Going Home Again

When we stop wallowing in insecurity and throwing up walls around the way we think things should be done, we suddenly discover that all those people we were afraid of—all those “other” things and ways of thinking out there really aren’t a threat. And neither are the people who hold them.

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Second Sunday after Pentecost B
Preached at Faith Lutheran Church, Three Lakes, WI.

Genesis 3:8-15
Psalm 130
2 Corinthians 4:13—5:1
Mark 3:20-35

At the end of this week, I get to go to a place I still call home.

Increasingly, it is more and more difficult to get back to my old stomping grounds on the south side of Chicago. Even when I lived in Columbus, OH, which was also six hours away from where I grew up, it seemed like every couple of months I could take a weekend and crash at my parents’ house for a couple nights. Not so much anymore.

It’s always an experience going home. It feels like, for the first twenty years of my life or so, very little changed. There were a few new houses built. A building or two burned down. But the same businesses were on the “downtown” strip, the same coaches were in charge of the baseball and football teams, the same faces were in each church each Sunday. Every weekend back in Hegewisch was like a trip back in time, a trip back to childhood. It’s where I felt safe, and at home.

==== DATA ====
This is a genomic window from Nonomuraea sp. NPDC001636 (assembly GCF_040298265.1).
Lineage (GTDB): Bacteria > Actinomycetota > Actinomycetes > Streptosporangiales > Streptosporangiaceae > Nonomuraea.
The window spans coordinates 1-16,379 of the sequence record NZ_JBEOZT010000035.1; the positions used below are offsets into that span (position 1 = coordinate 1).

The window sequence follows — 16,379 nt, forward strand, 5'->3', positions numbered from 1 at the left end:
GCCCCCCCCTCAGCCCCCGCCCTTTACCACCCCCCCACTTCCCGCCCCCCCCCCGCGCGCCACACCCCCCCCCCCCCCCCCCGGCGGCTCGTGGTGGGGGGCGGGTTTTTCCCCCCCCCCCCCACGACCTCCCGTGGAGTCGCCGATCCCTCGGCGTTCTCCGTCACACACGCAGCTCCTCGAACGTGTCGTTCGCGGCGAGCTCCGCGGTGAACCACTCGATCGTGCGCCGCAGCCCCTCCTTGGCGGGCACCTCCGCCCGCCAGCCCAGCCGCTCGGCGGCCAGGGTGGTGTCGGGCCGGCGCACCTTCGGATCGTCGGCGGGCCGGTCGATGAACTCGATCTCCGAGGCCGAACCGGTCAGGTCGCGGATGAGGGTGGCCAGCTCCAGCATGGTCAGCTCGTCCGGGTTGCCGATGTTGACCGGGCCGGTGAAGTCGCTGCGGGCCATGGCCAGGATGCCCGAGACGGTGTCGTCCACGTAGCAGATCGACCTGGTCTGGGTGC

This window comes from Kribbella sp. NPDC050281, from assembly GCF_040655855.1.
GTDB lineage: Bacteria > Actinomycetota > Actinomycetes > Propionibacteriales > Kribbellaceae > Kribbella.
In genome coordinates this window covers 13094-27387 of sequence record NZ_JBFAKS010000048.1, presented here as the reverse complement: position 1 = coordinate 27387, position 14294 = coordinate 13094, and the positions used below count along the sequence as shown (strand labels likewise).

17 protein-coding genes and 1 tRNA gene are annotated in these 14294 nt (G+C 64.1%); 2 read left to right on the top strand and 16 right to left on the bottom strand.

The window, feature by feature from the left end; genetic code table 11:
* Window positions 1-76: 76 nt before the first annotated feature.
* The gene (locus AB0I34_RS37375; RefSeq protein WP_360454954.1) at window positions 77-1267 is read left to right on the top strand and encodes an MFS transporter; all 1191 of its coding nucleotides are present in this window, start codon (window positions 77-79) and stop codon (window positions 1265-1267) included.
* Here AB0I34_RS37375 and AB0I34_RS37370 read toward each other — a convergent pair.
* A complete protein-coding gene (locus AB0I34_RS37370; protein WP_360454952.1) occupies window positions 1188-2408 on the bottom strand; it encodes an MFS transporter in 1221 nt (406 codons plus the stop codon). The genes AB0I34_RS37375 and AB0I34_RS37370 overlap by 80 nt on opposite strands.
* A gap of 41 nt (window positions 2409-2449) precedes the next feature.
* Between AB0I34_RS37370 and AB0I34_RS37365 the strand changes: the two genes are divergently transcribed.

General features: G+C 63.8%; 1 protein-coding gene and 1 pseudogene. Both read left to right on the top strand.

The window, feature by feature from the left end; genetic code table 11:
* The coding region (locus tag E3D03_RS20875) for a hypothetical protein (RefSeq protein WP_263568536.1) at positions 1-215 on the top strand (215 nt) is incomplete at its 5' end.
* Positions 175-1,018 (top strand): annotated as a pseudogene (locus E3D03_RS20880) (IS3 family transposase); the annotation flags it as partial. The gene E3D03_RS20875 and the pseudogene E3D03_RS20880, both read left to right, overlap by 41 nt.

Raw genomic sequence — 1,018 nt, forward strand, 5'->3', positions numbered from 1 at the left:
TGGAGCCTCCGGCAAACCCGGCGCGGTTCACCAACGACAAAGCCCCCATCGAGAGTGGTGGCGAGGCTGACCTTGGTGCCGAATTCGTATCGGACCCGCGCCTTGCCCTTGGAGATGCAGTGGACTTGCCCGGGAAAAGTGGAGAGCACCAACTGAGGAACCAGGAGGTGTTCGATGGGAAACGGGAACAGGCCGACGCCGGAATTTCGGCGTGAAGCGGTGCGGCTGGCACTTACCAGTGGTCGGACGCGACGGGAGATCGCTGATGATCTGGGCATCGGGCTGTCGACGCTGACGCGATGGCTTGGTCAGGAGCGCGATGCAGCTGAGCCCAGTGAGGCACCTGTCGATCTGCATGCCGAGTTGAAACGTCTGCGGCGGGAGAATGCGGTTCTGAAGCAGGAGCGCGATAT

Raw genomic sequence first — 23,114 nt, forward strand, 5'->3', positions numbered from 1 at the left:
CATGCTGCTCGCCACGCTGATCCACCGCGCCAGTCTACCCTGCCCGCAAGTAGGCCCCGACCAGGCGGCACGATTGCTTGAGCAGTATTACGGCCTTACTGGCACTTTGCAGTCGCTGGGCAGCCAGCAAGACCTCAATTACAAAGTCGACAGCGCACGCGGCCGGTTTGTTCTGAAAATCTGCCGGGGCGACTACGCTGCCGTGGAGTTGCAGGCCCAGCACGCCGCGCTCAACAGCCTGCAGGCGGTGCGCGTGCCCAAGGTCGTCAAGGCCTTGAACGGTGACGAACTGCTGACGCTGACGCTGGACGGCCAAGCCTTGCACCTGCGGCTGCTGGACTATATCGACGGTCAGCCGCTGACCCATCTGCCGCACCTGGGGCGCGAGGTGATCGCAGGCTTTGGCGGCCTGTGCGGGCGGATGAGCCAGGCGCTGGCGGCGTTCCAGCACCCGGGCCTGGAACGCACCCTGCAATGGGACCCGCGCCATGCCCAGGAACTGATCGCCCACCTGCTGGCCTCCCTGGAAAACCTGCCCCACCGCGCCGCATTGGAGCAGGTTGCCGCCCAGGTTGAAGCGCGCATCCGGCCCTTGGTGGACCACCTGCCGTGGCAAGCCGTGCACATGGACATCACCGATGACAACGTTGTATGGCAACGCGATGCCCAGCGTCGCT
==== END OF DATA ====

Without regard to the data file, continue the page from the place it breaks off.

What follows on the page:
Now, while it is still truly the same old neighborhood, lots has changed. On one end of the neighborhood is a new underpass beneath the railroad tracks. The old familiar faces are stepping aside so that new faces can take their places. The downtown strip has been spruced up, and buildings I’ve never seen before are there. Now, when I go to Hegewisch, it’s not as much a trip to the past, but a chance to remember the way things used to be while celebrating how they’ve changed. Still, it’s always good to go home.

Unless you’re Jesus.

When Jesus goes home, he’s not welcomed with open arms. He’s not hailed as a hero even though his hometown knows what he’s been up to. News travels fast, even in Jesus’s day. When Jesus goes home, he starts a controversy.